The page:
Friday, November 20, 2009

Which are the Best "Bug Sprays"?

Whenever I'm ask to recommend a good "bug spray" (aerosol spray insecticide) for general pest control in homes I'm tempted to answer "none" because, in fact, aerosol spray cans are not a particularly good way to package and apply insecticides. The reasons are pretty simple: aerosol sprays cans are expensive to manufacture thus making the cost to the user very high compared to other forms of insecticide; also, because aerosol cans are under relatively high pressure they produce a very fine spray droplet which tends to drift in the air making it difficult to place the insecticide exactly where you want it (and where you don't want it, like up your nose!); and finally, for those concerned about waste, you're left with an empty metal can that has to be discarded.

Having said all that, however, I know that many people prefer aerosol sprays to other forms of insecticide packaging because they are very convenient, and cost is usually a secondary issue.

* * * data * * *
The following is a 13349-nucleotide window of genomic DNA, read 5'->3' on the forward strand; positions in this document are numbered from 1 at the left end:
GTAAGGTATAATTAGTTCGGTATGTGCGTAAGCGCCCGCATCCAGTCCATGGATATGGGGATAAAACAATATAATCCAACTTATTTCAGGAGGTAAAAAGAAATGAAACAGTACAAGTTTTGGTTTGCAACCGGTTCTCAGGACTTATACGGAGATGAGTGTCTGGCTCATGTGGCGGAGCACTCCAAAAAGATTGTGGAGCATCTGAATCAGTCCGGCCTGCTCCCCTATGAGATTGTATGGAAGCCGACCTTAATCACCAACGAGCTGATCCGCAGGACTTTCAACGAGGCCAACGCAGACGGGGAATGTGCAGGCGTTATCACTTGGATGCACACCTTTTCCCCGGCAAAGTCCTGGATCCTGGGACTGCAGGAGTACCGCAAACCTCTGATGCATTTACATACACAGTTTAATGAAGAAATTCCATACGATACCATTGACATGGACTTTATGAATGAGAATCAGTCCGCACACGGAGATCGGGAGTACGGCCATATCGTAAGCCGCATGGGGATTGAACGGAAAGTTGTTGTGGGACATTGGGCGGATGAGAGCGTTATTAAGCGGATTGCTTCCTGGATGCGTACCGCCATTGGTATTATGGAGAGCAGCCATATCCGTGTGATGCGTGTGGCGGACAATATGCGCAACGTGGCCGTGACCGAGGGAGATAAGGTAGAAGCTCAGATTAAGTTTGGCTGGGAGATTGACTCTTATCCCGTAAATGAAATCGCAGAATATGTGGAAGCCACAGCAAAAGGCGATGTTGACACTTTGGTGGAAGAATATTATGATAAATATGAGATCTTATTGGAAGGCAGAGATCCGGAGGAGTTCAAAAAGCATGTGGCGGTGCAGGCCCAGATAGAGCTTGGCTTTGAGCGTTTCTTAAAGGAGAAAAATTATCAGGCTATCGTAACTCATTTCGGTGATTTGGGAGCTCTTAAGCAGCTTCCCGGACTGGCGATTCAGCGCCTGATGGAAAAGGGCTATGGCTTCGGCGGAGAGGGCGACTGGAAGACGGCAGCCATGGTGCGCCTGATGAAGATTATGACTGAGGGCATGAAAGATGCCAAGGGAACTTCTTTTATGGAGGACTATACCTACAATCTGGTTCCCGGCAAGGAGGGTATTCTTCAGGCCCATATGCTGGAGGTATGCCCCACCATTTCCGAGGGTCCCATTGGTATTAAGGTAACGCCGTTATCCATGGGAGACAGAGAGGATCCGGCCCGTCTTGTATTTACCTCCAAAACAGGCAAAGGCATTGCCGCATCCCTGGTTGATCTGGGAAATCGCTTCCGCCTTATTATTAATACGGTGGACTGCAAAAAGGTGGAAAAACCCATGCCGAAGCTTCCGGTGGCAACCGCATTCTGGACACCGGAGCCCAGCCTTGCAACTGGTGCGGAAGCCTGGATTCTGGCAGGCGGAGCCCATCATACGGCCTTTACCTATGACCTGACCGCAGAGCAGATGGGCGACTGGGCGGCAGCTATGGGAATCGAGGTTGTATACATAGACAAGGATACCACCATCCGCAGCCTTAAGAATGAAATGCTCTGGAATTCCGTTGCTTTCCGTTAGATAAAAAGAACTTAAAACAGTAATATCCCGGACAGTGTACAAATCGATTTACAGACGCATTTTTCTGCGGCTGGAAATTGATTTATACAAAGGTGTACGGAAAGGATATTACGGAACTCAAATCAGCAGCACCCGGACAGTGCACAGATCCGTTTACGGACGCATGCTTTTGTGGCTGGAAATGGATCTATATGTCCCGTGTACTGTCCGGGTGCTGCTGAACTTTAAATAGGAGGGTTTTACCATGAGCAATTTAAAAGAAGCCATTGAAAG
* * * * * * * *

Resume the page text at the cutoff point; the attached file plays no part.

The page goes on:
So, if you are going to use aerosol sprays, which are the best for use in homes? Fortunately, within the last few years new aerosol insecticide products have been developed that are much safer for the user and less damaging to the environment ("eco-friendly") in terms of their effects on other, so called non-target animals. These new aerosols contain natural plant oils instead of synthetic pesticides and for this reason are sometimes called botanical insecticides.

Do Plant Oils Work As Well?

Perhaps surprisingly the answer is yes. In the right formulations plant oils are just as effective as the synthetic pesticides found in older bug sprays. And, another big advantage of botanical sprays is they usually smell better, with what can be described as a soft botanical scent. Older aerosol insecticides often have a strong petroleum solvent odor.

Pesticides based on plant oils are now available in a variety of formulations including wettable powders, dusts, liquid concentrates as well as aerosol sprays. Only the aerosols are generally available in retail stores and even these can be very difficult to find locally.However, a wide variety of natural and organic insecticides (most based on natural plant oils) are now available online here.

If you are curious about any of the new botanical insecticides, including the wettable powder and dust formulations, and the aerosols mentioned above, see this article at our 'Bugs site for much more information:

subject: Best Bug Sprays For Home Use

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